Make sure you filter out sensitive information from your logs.  I’ve developed many applications with sensitive information being flowed back and forth across the wire, such as online credit card transactions, healthcare patient information, etc.  If, and when, there’s an issue and someone else needs to take a look into the logs to find the error or a trace of what’s happening, make sure that sensitive information, such as credit card information, patient records, passwords, etc are removed from the log files.  9999 out of 10000 times, that information isn’t the cause of the issue and no sense in possibly risking that data getting out.

In your config/environments/production.rb file, you can use config.filter_parameters to set which pieces of information you want to have removed from the logs, just by adding in the symbols separate by commas. i.e.

config.filter_parameters = [:ccexpdate, :ccnumber]

Make sure your assignments are covered

Issues can easily arise from overwriting a user’s account id.  Or maybe your application does not allow the user to change their username once it’s set.  Whatever the case may be, you want to make sure that these sort of things don’t happen inside a profile update.

Rails makes it nice and easy with the :attr_accessible method inside your model.  This disables the mass assignment on all attributes of a model to that of the attribute that is listed.  You could also use :attr_readonly as well, which only allows the attribute to be set on the create action.

Finally, clean up after yourself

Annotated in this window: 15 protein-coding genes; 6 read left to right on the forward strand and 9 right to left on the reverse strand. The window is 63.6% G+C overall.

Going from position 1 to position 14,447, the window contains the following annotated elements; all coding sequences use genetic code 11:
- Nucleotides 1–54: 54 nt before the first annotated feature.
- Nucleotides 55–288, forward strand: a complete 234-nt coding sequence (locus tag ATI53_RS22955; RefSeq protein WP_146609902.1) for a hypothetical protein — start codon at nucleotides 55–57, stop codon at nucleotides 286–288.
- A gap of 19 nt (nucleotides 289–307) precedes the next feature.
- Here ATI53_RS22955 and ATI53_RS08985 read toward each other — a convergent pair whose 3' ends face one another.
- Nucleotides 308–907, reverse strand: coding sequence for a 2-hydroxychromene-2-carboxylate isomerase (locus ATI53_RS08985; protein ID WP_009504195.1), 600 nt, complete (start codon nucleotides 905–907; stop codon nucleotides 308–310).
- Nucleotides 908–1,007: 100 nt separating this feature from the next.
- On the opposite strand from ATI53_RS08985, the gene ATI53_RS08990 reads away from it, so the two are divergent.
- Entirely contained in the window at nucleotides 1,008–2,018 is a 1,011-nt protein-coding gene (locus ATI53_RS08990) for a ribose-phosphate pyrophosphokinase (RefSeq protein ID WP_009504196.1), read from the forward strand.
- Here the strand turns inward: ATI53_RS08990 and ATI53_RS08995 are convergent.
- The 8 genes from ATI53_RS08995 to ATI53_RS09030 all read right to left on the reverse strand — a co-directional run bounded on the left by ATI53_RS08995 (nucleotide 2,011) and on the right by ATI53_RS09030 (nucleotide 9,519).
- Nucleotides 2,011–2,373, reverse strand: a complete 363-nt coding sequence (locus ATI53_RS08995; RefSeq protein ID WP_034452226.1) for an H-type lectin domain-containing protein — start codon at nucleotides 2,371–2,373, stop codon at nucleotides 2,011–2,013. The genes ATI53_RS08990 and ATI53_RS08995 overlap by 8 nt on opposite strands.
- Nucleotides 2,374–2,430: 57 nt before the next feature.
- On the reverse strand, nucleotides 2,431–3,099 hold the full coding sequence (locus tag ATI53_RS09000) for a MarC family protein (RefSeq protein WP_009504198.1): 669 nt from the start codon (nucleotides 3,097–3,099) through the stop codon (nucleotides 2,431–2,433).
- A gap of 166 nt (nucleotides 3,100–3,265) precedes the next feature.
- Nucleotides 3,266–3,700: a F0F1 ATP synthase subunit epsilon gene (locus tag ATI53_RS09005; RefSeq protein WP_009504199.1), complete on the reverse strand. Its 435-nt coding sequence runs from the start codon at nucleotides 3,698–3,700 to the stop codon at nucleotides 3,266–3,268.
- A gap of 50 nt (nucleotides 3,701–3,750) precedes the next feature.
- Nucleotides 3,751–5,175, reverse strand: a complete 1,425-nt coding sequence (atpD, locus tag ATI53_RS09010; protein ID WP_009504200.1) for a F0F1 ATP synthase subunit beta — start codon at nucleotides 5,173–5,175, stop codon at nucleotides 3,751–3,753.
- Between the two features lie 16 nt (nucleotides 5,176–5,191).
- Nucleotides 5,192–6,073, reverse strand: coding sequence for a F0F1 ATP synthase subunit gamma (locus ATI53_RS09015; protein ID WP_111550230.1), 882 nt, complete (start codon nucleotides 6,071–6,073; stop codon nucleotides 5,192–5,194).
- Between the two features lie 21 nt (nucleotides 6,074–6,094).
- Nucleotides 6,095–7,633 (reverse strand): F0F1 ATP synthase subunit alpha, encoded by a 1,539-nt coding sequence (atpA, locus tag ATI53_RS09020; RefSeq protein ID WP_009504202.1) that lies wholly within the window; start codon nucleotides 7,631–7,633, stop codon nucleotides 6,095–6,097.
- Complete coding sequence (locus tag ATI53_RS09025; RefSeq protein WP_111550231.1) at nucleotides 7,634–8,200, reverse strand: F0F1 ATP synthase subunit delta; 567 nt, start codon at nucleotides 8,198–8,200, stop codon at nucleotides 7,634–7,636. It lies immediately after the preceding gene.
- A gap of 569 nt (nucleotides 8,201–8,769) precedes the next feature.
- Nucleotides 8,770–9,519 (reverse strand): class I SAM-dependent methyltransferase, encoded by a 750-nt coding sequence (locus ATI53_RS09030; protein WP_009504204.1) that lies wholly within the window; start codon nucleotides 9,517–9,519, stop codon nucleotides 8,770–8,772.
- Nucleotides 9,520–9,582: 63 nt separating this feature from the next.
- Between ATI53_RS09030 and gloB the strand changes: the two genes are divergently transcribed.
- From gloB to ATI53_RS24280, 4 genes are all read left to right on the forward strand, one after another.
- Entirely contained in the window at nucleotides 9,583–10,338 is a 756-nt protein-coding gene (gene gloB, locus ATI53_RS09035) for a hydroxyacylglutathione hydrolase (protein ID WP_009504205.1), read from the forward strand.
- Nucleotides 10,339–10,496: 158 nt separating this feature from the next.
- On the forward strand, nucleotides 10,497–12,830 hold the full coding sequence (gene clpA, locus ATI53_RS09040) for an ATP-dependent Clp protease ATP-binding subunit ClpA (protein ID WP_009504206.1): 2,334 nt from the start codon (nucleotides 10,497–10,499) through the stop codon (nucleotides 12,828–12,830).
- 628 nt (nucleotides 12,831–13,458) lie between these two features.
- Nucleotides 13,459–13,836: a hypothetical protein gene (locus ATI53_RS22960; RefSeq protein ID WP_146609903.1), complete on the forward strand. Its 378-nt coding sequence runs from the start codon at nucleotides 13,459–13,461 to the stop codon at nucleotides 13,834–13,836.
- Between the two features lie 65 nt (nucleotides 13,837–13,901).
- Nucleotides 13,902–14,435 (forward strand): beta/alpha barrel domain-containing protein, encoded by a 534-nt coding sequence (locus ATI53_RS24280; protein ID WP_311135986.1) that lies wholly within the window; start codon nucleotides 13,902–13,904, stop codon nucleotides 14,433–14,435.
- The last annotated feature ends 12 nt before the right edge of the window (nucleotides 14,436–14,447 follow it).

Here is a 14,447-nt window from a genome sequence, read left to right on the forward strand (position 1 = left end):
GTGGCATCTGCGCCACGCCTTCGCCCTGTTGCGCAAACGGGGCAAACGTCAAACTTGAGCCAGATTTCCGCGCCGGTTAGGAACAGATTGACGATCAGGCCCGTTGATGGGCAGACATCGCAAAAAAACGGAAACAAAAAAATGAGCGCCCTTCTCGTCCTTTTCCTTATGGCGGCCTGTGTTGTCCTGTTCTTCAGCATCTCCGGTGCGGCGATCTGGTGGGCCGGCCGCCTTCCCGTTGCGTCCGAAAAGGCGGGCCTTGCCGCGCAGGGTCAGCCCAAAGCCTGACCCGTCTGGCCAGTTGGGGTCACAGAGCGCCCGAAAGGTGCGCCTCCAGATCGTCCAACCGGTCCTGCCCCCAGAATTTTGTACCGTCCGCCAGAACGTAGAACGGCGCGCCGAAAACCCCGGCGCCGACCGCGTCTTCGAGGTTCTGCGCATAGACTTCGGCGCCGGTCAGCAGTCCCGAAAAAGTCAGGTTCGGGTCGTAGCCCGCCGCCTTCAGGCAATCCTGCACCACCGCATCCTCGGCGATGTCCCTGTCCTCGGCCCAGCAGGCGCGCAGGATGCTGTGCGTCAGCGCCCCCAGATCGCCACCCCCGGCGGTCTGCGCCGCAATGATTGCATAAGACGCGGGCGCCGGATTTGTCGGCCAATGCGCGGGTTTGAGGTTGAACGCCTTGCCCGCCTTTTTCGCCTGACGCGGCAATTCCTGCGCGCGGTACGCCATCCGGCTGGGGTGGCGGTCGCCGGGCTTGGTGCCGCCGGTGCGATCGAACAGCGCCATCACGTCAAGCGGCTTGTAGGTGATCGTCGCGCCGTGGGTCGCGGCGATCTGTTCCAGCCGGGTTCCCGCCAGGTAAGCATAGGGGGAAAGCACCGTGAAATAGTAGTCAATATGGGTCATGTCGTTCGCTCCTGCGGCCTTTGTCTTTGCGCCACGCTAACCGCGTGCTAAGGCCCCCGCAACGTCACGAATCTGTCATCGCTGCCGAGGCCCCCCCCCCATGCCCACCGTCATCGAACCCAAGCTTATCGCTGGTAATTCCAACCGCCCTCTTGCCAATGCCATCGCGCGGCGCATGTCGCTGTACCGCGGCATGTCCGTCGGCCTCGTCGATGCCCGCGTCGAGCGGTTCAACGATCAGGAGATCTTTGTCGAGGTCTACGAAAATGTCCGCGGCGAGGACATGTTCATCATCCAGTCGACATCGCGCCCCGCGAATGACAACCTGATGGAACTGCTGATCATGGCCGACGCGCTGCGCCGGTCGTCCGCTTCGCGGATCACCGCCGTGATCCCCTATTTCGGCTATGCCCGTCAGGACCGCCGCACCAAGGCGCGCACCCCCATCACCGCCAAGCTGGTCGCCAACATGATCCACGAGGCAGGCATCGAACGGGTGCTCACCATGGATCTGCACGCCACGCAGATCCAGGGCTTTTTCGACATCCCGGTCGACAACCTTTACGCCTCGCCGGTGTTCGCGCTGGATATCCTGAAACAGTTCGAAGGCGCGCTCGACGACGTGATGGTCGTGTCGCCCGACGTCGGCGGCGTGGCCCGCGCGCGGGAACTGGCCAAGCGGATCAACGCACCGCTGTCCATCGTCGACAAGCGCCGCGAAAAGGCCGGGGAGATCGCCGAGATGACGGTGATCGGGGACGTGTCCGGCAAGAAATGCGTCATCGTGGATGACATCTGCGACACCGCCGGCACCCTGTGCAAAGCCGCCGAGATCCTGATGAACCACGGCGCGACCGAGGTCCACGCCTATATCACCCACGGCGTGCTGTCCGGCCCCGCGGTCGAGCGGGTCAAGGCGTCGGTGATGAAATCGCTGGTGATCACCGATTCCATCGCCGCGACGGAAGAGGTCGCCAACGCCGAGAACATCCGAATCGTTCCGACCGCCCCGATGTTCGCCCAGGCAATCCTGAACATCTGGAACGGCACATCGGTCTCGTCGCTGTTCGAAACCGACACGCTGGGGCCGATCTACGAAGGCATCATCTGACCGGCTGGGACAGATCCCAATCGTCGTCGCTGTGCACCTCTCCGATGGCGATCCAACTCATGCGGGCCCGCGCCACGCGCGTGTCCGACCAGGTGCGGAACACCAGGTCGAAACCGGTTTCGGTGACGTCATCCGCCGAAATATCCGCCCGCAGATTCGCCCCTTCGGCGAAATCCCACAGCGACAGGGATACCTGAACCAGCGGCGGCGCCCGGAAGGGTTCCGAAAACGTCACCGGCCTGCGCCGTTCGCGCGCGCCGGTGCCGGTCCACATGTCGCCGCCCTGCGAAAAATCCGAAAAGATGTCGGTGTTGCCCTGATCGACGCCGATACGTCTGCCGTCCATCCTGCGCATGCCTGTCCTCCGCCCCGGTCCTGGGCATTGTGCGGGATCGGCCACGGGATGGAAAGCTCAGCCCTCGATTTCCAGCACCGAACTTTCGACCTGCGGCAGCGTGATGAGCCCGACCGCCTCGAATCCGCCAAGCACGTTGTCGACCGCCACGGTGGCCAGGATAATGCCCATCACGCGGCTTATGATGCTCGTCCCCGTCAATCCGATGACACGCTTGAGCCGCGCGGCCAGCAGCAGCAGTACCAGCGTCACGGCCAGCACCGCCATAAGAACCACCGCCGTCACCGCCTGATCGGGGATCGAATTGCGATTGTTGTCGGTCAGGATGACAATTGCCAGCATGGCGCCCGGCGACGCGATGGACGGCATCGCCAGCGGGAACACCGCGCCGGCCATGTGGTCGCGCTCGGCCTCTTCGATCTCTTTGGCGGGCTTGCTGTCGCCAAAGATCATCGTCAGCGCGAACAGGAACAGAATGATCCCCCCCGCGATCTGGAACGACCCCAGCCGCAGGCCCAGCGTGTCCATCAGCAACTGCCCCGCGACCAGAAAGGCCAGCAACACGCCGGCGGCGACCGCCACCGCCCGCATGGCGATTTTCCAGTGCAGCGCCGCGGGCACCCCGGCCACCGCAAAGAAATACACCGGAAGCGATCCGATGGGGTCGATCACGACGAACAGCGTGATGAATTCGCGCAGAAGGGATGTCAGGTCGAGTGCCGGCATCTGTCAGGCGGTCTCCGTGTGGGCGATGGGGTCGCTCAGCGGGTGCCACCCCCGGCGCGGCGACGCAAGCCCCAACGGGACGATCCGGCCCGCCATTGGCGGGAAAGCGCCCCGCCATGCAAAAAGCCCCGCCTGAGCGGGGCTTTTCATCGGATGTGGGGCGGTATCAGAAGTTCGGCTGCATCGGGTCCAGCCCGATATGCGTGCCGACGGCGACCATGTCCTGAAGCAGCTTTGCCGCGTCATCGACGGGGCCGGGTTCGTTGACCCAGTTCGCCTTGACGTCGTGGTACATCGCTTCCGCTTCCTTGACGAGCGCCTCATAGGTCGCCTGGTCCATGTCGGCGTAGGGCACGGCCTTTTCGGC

Everyone, especially sys admins, hate messy people.  Think about the space being taken up by your application.  Then think about how many times you’ve released it.  Uh oh, “can you even see the floor in your room” as my Mom used to say.  Each time you release your application to production (if set up properly), you’ve marked the codebase for release and more than likely moved the symlink of your application’s root directory from one directory to another.  Leaving behind a rollback release in case of some disaster where you code blows up.

Do you need the rollback from 19 releases ago, I’m thinking that you don’t.  Most people don’t even need past 3.  But for my own sanity, I like to keep 5.  I use Capistrano for my deployments and there’s a nice and easy way to keep you and your sys admin going to lunch.  

set :keep_releases, 5

in your deployment recipe.  By putting this into your recipe, it stops you from having to go into the filesystem and removing all the directories, 5 back from the current one, manually.  It performs this task once your deployment is completed successfully.

Sure there’s a lot more checks to be had, I know I left a few off this list, but I think that these are the bare minimum to launching your Rails app into a production environment successfully.

By Jason Resnick
Jason has been developing for the people of the web for close to a decade. In that time, WordPress, Ruby on Rails, and PHP have become his 3rd, 4th, and 5th hands. Along with the first 2 hands he crafts successful solutions that meets, and exceeds, the expectations of his clients, by keeping things in human terms, simple, and always pointed towards the goal.